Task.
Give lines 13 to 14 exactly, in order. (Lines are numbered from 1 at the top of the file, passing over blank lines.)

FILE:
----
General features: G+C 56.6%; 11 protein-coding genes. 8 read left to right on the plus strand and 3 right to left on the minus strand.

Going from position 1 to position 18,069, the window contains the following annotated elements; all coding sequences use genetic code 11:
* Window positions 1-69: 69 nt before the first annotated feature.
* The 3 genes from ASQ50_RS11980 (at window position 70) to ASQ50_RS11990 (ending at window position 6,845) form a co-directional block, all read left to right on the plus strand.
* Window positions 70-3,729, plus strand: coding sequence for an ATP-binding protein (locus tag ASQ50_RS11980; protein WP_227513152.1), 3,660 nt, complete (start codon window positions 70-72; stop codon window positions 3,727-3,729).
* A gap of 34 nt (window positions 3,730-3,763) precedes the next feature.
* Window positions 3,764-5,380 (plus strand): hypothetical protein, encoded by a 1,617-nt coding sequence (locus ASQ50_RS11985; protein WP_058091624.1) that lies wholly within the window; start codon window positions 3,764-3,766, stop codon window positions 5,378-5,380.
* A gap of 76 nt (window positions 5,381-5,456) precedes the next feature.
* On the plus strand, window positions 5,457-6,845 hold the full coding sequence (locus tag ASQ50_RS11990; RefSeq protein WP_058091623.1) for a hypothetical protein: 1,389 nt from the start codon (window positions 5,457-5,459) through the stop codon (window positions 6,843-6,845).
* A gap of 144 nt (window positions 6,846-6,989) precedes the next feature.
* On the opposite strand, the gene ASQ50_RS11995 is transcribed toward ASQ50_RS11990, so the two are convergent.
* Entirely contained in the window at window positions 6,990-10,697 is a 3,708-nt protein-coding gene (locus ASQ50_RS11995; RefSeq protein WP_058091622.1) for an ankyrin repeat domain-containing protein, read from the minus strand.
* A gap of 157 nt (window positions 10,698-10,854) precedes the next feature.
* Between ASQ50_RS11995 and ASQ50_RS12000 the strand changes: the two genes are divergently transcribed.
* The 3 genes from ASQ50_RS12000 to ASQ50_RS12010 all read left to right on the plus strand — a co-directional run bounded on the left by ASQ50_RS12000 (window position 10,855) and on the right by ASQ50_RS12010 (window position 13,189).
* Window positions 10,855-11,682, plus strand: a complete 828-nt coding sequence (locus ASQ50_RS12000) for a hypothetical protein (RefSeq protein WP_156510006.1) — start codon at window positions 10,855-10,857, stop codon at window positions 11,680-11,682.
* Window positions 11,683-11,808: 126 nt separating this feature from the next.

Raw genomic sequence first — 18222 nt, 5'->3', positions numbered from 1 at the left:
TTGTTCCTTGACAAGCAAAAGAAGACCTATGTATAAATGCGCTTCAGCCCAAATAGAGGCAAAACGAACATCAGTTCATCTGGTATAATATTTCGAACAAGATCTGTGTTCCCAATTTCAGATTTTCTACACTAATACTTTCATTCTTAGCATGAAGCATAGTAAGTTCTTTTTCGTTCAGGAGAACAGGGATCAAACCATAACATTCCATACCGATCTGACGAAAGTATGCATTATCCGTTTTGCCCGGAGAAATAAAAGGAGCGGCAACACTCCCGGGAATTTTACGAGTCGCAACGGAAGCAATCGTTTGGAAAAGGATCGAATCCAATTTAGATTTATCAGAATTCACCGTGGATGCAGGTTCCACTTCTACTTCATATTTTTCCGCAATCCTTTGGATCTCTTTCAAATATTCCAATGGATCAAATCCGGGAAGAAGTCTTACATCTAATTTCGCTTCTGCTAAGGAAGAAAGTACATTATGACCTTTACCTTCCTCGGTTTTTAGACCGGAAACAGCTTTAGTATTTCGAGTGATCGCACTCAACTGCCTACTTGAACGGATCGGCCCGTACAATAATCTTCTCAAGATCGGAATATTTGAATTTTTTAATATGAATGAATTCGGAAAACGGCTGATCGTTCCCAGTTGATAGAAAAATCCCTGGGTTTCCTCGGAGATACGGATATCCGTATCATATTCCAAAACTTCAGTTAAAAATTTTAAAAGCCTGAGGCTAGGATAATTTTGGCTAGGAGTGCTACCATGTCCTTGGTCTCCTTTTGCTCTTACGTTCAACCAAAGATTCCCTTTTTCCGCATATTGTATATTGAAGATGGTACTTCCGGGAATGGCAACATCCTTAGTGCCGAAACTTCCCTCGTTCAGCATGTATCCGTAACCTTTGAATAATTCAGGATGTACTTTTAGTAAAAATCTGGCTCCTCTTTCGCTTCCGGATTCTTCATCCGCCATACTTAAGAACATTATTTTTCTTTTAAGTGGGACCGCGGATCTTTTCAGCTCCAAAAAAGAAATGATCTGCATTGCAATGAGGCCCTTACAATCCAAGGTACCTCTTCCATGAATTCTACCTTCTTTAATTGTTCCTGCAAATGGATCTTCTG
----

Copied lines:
* A gap of 157 nt (window positions 10,698-10,854) precedes the next feature.
* Between ASQ50_RS11995 and ASQ50_RS12000 the strand changes: the two genes are divergently transcribed.